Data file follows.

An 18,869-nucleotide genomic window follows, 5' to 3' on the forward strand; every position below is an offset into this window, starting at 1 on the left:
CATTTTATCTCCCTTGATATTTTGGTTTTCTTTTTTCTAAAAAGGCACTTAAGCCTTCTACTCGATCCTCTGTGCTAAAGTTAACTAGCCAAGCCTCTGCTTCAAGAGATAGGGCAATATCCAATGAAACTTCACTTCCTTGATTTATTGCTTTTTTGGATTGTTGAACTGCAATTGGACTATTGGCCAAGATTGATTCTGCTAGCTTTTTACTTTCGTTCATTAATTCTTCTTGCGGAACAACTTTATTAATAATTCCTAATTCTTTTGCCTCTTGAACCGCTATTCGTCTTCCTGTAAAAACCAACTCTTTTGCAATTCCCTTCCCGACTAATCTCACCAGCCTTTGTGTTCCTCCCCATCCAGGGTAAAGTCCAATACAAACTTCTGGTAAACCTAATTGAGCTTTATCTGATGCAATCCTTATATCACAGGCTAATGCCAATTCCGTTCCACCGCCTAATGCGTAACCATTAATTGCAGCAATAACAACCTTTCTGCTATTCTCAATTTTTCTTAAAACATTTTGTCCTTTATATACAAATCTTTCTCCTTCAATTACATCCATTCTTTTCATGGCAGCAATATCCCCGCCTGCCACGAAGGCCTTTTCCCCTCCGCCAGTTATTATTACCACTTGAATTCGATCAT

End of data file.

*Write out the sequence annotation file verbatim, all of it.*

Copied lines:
An 18,869-nucleotide genomic window follows, 5' to 3' on the forward strand; every position below is an offset into this window, starting at 1 on the left:
CATTTTATCTCCCTTGATATTTTGGTTTTCTTTTTTCTAAAAAGGCACTTAAGCCTTCTACTCGATCCTCTGTGCTAAAGTTAACTAGCCAAGCCTCTGCTTCAAGAGATAGGGCAATATCCAATGAAACTTCACTTCCTTGATTTATTGCTTTTTTGGATTGTTGAACTGCAATTGGACTATTGGCCAAGATTGATTCTGCTAGCTTTTTACTTTCGTTCATTAATTCTTCTTGCGGAACAACTTTATTAATAATTCCTAATTCTTTTGCCTCTTGAACCGCTATTCGTCTTCCTGTAAAAACCAACTCTTTTGCAATTCCCTTCCCGACTAATCTCACCAGCCTTTGTGTTCCTCCCCATCCAGGGTAAAGTCCAATACAAACTTCTGGTAAACCTAATTGAGCTTTATCTGATGCAATCCTTATATCACAGGCTAATGCCAATTCCGTTCCACCGCCTAATGCGTAACCATTAATTGCAGCAATAACAACCTTTCTGCTATTCTCAATTTTTCTTAAAACATTTTGTCCTTTATATACAAATCTTTCTCCTTCAATTACATCCATTCTTTTCATGGCAGCAATATCCCCGCCTGCCACGAAGGCCTTTTCCCCTCCGCCAGTTATTATTACCACTTGAATTCGATCAT